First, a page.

I seem to be on a binge with terminology, so here’s another diatribe.
In some circles, the worst criticism a piece of music can receive is to be labeled dated.
But I’ve always felt that all music goes through a period of sounding dated – when the novelty has worn off, but we don’t yet have enough distance to appreciate other qualities.
Music that’s 20 to 40 years old has a good chance of sounding dated to me. There are many wonderful exceptions, of course.
When I was a student in the 1970s and 80s, I had a hard time listening to a lot of music from the 1930s to the 1960s. It often came across like a cheap Hollywood soundtrack or gee-whiz sci-fi. Now I can listen to this same music and hear which pieces truly cut to the core of our beings, and which ones are merely messages from a lost planet.
Meanwhile, the music from the 60s to the 80s that used to keep me on the edge of my seat now sounds – well, dated.
Part of this phenomenon is the natural result of young musicians constantly reacting to their immediate forebears. The last thing most 20-somethings want to do is sound like their parents’ generation. As we get older, we often come to appreciate our parents’ generation more, while finding the passions of our own youth distasteful. Music that may be perfectly viable in every way can attach itself to unattractive associations, based on where and who we were when we first heard it.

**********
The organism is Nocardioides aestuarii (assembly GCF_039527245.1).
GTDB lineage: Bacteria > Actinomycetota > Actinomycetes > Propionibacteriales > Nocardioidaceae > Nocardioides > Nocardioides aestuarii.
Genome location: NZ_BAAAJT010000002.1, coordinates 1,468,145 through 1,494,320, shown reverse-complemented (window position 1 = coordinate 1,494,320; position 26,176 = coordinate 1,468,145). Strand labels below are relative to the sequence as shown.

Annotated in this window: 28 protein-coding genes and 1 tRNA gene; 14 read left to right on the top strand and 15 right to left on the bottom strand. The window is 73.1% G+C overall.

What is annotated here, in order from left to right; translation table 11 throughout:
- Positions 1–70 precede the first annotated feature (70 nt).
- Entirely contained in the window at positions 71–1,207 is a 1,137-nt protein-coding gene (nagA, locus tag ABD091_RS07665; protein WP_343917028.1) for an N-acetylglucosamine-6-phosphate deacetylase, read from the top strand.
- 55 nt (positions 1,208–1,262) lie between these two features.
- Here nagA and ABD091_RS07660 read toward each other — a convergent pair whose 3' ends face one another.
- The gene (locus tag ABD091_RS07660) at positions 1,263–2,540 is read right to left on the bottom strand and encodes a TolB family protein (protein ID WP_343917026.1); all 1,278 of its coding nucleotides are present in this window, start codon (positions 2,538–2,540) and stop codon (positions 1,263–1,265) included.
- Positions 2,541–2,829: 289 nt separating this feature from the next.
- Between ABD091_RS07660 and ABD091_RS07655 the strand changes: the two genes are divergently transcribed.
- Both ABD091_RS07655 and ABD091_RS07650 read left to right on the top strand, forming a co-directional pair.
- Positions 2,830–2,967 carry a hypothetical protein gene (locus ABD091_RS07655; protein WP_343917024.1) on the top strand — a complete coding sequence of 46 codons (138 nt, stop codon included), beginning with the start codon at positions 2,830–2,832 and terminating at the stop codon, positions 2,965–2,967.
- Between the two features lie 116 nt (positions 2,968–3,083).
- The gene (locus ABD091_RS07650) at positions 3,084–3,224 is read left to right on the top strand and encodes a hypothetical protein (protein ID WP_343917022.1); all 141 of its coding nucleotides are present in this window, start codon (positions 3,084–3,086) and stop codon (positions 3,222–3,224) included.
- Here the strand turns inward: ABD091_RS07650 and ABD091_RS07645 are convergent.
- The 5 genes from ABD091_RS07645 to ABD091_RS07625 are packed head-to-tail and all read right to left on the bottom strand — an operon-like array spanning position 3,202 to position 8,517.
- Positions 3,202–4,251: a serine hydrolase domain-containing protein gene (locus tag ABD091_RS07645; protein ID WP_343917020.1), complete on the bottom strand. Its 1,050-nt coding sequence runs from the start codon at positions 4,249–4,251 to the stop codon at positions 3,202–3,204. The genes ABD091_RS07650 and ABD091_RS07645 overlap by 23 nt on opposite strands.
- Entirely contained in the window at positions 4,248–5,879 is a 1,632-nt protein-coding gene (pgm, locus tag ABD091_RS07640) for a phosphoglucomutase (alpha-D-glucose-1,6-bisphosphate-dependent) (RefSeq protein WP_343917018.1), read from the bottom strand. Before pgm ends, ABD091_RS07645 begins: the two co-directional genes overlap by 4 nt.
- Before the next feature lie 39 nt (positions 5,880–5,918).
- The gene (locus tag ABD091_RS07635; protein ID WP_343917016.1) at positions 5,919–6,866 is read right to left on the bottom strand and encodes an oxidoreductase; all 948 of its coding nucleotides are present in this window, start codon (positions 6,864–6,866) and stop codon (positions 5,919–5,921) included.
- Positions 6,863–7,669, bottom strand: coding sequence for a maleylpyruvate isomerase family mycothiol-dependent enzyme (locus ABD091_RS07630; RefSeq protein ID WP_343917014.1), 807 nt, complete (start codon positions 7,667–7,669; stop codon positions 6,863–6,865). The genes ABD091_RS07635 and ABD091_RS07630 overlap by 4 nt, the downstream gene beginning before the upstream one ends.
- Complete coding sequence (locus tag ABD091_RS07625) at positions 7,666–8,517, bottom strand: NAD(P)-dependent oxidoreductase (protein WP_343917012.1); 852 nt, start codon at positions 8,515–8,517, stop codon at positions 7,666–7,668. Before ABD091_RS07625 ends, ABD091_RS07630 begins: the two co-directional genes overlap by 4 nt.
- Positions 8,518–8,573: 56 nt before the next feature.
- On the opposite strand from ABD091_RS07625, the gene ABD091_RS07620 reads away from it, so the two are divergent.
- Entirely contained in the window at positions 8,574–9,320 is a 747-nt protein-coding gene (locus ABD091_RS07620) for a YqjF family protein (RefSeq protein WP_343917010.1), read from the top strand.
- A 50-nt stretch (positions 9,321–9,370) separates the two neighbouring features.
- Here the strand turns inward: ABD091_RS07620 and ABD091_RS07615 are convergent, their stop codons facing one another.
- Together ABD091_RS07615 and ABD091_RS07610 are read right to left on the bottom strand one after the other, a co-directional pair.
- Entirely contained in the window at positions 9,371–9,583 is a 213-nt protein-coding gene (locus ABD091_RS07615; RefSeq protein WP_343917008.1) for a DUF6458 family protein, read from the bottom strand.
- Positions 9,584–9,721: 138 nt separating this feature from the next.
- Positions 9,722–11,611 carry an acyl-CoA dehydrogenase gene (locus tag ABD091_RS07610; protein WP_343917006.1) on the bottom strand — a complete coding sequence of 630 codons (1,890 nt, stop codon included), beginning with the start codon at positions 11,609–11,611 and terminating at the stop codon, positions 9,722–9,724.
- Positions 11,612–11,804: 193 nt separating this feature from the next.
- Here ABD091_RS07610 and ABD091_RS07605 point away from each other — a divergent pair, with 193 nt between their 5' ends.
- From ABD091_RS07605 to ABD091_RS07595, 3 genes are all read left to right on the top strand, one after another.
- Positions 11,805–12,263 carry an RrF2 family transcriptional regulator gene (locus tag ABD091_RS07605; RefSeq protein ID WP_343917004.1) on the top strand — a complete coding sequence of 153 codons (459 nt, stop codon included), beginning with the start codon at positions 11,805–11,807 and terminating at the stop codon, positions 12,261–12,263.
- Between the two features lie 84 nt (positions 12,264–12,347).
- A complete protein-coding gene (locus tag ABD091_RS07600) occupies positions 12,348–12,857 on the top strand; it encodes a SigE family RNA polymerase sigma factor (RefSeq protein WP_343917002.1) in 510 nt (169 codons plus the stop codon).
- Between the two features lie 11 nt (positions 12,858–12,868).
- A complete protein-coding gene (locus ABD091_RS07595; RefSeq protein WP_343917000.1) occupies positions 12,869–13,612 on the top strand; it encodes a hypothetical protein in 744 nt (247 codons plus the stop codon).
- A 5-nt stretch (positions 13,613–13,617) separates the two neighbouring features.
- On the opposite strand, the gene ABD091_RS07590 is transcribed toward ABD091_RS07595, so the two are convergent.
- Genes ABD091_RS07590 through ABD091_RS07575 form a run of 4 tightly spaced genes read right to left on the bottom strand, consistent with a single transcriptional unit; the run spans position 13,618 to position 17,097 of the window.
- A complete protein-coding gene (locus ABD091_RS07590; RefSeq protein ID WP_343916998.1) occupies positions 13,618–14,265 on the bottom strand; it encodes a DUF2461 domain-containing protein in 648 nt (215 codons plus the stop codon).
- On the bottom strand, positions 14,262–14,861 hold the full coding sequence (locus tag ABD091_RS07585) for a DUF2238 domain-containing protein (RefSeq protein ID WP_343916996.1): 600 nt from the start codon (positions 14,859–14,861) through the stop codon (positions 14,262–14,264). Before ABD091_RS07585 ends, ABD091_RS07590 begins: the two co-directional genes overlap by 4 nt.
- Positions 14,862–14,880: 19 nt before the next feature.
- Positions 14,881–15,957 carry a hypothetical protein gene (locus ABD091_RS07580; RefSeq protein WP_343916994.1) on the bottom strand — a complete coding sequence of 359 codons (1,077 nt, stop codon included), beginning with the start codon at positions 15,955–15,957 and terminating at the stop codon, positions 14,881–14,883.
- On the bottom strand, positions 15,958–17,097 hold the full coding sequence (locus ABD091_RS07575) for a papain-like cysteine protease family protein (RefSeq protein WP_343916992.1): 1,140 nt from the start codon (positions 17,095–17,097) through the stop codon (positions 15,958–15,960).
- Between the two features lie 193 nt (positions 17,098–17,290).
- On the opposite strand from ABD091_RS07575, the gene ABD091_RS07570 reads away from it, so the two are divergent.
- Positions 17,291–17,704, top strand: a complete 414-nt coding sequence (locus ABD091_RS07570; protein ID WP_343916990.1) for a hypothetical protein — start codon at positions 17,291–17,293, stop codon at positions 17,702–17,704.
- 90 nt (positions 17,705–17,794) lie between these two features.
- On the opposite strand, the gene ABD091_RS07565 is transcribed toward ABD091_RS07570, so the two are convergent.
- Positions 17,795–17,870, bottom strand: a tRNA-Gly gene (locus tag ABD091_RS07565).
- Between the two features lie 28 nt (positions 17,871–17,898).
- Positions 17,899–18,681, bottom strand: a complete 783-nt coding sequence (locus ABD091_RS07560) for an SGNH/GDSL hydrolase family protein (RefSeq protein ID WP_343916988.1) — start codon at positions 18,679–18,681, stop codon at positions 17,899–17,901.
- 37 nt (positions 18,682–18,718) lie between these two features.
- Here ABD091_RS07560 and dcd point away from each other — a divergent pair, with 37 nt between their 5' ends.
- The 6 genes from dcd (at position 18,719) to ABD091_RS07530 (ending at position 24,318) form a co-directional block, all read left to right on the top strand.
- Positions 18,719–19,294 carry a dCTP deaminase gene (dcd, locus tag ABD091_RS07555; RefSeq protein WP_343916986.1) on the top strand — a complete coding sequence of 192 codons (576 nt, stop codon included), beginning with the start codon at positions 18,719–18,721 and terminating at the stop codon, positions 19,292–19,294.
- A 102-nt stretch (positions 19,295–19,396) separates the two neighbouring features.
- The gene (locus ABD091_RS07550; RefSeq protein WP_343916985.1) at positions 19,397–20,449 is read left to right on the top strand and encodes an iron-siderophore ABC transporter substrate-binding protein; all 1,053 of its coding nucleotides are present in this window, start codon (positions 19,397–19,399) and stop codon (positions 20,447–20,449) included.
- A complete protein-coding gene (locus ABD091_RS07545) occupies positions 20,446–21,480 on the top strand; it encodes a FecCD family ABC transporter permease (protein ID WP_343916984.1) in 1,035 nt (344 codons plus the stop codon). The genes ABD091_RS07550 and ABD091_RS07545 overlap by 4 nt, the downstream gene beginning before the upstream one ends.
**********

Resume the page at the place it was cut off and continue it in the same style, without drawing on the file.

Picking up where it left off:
So new things come before us all the time, pushing the old new things aside. Which is a good, natural process, but also a problem for all of us. One of the reasons new works no longer enter into any kind of performance “canon” is because when they are no longer new they are deemed worthless — even the early works of living composers.
But I’m always careful to respect the accomplishments of those who have come before me, even if I have no intention of following in their footsteps. Their time comes, their time goes, and perhaps it will come again. Why expend negative energy on criticizing music for being dated, if we are all destined for same purgatory?
As the saying goes, Choose your enemies carefully, for you may come to resemble them.